During this stage some of the folks on my team decided to have some “fun”, so we started separating out some of the youngest, freshest leaves (嫩芽) to make a different type of tea. I learned later that this special batch would become Oriental Beauty (東方美人), which is another specialty tea from Taiwan. We adopted even stricter standards for selecting these leaves – they had to be the tiniest sprouts that were still covered with silvery hair (which gives rise to another one of the names for this tea: silver hair oolong 白毫烏龍).
After letting the leaves wilt for a while (probably around an hour) we brought them inside to begin fermenting. For these steps, timing was key. Because each stage represents a chemical process occurring in the leaves, the rate that it occurs is dependent on variables that are going differ every time one might try to make tea: temperature, moisture content in the leaves, air humidity, sunlight intensity, etc. These differences in temperature and humidity during tea making conditions can give rise to differences between winter and summer tea (as well as different growth conditions for the leaves, which also influences chemical composition and therefore flavor). Thus, each time one makes tea it is important to be in tune with how fast the processes are occurring to know when to move from one step to the next.
Once inside, the leaves were left to ferment, or oxidize. (Personally, I prefer referring to this stage as oxidizing because unlike other “fermenting” processes, there really aren’t any bacteria involved. Look forward to a blog post all about the chemistry of tea – because I’ve been reading about it and will probably want to write a synthesis of major ideas…) As I have mentioned, the differentiation of many tea types depends on the extent to which they are oxidized. For Baochong, a partially oxidized tea, this process is therefore quite complicated.
During the oxidation process, the leaves are periodically fluffed. Leaf fluffing turned out to require a particularly artful technique. If the leaves are bruised and the cells cracked open, oxidation happens very quickly and leads to development of chemicals that are characteristic of black teas. Yet it’s also important to fully turn over all the leaves and mix them up to expose all of them to the air equally. (Okay, actually I haven’t ever seen or heard an explanation for this now that I think of it, but that’s what I’m pretty sure the point of this step is.)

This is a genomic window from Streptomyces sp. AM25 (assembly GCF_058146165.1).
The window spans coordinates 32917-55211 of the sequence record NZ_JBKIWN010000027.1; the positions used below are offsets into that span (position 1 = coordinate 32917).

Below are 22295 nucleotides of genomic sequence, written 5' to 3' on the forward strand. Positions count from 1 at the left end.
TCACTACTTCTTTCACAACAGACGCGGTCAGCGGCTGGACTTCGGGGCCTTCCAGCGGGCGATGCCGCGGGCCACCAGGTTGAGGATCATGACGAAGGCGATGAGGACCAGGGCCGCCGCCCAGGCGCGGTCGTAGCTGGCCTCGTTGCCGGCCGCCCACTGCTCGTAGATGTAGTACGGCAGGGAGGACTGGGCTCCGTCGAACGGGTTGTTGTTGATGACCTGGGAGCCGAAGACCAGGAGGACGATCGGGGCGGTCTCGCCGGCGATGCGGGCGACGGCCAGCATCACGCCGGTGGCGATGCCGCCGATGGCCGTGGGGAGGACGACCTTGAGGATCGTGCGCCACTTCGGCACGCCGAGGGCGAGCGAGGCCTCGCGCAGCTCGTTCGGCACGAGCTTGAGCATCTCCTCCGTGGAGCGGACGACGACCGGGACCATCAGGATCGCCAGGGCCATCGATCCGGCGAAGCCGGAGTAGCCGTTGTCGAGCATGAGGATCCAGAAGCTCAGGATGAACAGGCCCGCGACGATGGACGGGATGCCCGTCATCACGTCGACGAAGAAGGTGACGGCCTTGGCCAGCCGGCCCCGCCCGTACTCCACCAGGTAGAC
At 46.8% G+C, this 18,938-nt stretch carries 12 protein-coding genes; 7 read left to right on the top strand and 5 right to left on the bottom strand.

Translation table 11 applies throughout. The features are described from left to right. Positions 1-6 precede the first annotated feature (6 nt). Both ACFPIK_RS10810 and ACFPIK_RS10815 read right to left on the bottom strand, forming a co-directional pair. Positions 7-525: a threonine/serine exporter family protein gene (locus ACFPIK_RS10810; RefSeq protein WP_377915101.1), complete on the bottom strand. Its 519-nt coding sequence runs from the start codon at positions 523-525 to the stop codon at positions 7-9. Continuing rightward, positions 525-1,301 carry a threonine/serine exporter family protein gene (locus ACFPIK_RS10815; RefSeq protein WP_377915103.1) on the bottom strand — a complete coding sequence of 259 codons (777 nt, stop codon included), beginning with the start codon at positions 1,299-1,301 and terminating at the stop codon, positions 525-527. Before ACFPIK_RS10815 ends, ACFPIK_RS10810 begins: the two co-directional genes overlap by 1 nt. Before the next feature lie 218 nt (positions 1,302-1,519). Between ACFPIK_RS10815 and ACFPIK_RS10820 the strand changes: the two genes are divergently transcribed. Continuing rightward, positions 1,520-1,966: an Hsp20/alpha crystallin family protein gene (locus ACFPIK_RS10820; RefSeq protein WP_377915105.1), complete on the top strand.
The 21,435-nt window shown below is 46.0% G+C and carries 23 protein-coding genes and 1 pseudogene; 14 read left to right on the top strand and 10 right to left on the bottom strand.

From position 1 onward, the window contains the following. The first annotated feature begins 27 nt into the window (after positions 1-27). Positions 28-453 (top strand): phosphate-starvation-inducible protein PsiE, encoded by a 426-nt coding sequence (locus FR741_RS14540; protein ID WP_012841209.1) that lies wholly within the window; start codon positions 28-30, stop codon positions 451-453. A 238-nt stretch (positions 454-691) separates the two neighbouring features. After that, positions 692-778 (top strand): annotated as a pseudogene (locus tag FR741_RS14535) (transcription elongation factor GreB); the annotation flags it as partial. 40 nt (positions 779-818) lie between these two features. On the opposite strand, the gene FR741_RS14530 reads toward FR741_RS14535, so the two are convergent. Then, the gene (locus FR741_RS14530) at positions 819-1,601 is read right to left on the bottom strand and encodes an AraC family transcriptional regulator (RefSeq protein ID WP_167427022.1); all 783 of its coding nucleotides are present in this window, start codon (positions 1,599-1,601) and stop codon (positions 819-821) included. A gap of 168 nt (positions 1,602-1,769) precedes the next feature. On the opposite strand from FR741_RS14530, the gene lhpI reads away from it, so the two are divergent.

As I said before, timing is key. During our intro pep talk, the head judge/tea master stressed to us that there were several aromas that the tea would go through in cycles: grassy, flowery, grassy. We were supposed to turn the tea leaves at specific times during the cycles in order to imbue the tea with these flavors. [Well that’s my understanding of what he said, but maybe you don’t want to follow this the next time you make tea without first consulting an expert. Please do not try any techniques based on this blogpost at home.] Most teams adhered to 3 rounds of this, waiting for around an hour and a half between each repetition, although we made adjustments based on how far along the cycles the tea leaves were. Judging where in the cycle the leaves were involved walking over and given the tray a good sniff to try to gauge grassy vs. flowery smells.
For the final tossing of the leaves, we switched to a mechanical roller. I don’t remember the exact reasoning for this but I think it was because for the last cycle, more tossing was better. It was much easier to set the machine for 10-20 minutes than have someone do that by hand. (Although there also seemed to be confusion about whether the timer on this machine was working, so I think some groups got treated to some extra time before anyone noticed…)